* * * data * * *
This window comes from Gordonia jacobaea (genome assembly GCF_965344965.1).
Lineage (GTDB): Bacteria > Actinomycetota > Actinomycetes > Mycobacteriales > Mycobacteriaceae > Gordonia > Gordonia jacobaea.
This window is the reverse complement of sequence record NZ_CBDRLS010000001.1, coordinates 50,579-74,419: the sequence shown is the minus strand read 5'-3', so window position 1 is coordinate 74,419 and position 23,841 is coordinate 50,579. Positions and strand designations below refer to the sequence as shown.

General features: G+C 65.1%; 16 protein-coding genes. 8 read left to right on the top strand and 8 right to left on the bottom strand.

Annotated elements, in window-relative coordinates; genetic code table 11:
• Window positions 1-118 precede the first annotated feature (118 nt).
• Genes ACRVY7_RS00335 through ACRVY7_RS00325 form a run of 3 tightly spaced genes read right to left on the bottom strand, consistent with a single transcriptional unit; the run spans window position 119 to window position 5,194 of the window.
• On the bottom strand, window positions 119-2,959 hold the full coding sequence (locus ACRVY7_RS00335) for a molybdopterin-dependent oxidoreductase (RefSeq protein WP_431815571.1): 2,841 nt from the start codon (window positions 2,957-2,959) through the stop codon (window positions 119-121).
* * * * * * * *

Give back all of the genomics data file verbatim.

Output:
This window comes from Gordonia jacobaea (genome assembly GCF_965344965.1).
Lineage (GTDB): Bacteria > Actinomycetota > Actinomycetes > Mycobacteriales > Mycobacteriaceae > Gordonia > Gordonia jacobaea.
This window is the reverse complement of sequence record NZ_CBDRLS010000001.1, coordinates 50,579-74,419: the sequence shown is the minus strand read 5'-3', so window position 1 is coordinate 74,419 and position 23,841 is coordinate 50,579. Positions and strand designations below refer to the sequence as shown.

General features: G+C 65.1%; 16 protein-coding genes. 8 read left to right on the top strand and 8 right to left on the bottom strand.

Annotated elements, in window-relative coordinates; genetic code table 11:
• Window positions 1-118 precede the first annotated feature (118 nt).
• Genes ACRVY7_RS00335 through ACRVY7_RS00325 form a run of 3 tightly spaced genes read right to left on the bottom strand, consistent with a single transcriptional unit; the run spans window position 119 to window position 5,194 of the window.
• On the bottom strand, window positions 119-2,959 hold the full coding sequence (locus ACRVY7_RS00335) for a molybdopterin-dependent oxidoreductase (RefSeq protein WP_431815571.1): 2,841 nt from the start codon (window positions 2,957-2,959) through the stop codon (window positions 119-121).